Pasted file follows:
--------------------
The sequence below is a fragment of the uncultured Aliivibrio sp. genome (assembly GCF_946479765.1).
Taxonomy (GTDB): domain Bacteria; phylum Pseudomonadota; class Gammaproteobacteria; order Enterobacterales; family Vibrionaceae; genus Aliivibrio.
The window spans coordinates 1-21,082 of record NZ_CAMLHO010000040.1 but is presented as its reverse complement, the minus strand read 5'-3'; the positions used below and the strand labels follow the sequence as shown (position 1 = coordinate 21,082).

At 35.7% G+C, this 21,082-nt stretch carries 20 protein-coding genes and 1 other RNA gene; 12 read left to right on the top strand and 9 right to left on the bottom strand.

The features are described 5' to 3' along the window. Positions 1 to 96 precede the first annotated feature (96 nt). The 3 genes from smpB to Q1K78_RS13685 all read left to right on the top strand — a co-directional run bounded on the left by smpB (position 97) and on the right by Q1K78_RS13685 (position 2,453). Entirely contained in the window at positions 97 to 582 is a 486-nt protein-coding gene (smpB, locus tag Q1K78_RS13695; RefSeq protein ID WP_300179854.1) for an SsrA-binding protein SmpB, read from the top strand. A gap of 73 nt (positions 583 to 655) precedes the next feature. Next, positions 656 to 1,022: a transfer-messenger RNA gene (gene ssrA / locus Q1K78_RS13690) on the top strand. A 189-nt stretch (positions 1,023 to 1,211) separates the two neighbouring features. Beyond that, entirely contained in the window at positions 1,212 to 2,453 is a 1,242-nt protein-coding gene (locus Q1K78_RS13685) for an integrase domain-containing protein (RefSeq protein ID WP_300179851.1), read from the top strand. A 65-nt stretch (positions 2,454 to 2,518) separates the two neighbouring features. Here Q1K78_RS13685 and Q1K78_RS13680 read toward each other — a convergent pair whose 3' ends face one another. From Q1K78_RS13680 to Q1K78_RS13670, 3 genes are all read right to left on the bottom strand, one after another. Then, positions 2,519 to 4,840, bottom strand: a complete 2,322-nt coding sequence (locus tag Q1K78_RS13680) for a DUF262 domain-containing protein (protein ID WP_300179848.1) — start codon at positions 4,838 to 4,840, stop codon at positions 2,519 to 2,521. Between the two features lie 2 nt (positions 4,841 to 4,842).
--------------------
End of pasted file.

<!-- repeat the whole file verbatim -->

The sequence below is a fragment of the uncultured Aliivibrio sp. genome (assembly GCF_946479765.1).
Taxonomy (GTDB): domain Bacteria; phylum Pseudomonadota; class Gammaproteobacteria; order Enterobacterales; family Vibrionaceae; genus Aliivibrio.
The window spans coordinates 1-21,082 of record NZ_CAMLHO010000040.1 but is presented as its reverse complement, the minus strand read 5'-3'; the positions used below and the strand labels follow the sequence as shown (position 1 = coordinate 21,082).

At 35.7% G+C, this 21,082-nt stretch carries 20 protein-coding genes and 1 other RNA gene; 12 read left to right on the top strand and 9 right to left on the bottom strand.

The features are described 5' to 3' along the window. Positions 1 to 96 precede the first annotated feature (96 nt). The 3 genes from smpB to Q1K78_RS13685 all read left to right on the top strand — a co-directional run bounded on the left by smpB (position 97) and on the right by Q1K78_RS13685 (position 2,453). Entirely contained in the window at positions 97 to 582 is a 486-nt protein-coding gene (smpB, locus tag Q1K78_RS13695; RefSeq protein ID WP_300179854.1) for an SsrA-binding protein SmpB, read from the top strand. A gap of 73 nt (positions 583 to 655) precedes the next feature. Next, positions 656 to 1,022: a transfer-messenger RNA gene (gene ssrA / locus Q1K78_RS13690) on the top strand. A 189-nt stretch (positions 1,023 to 1,211) separates the two neighbouring features. Beyond that, entirely contained in the window at positions 1,212 to 2,453 is a 1,242-nt protein-coding gene (locus Q1K78_RS13685) for an integrase domain-containing protein (RefSeq protein ID WP_300179851.1), read from the top strand. A 65-nt stretch (positions 2,454 to 2,518) separates the two neighbouring features. Here Q1K78_RS13685 and Q1K78_RS13680 read toward each other — a convergent pair whose 3' ends face one another. From Q1K78_RS13680 to Q1K78_RS13670, 3 genes are all read right to left on the bottom strand, one after another. Then, positions 2,519 to 4,840, bottom strand: a complete 2,322-nt coding sequence (locus tag Q1K78_RS13680) for a DUF262 domain-containing protein (protein ID WP_300179848.1) — start codon at positions 4,838 to 4,840, stop codon at positions 2,519 to 2,521. Between the two features lie 2 nt (positions 4,841 to 4,842).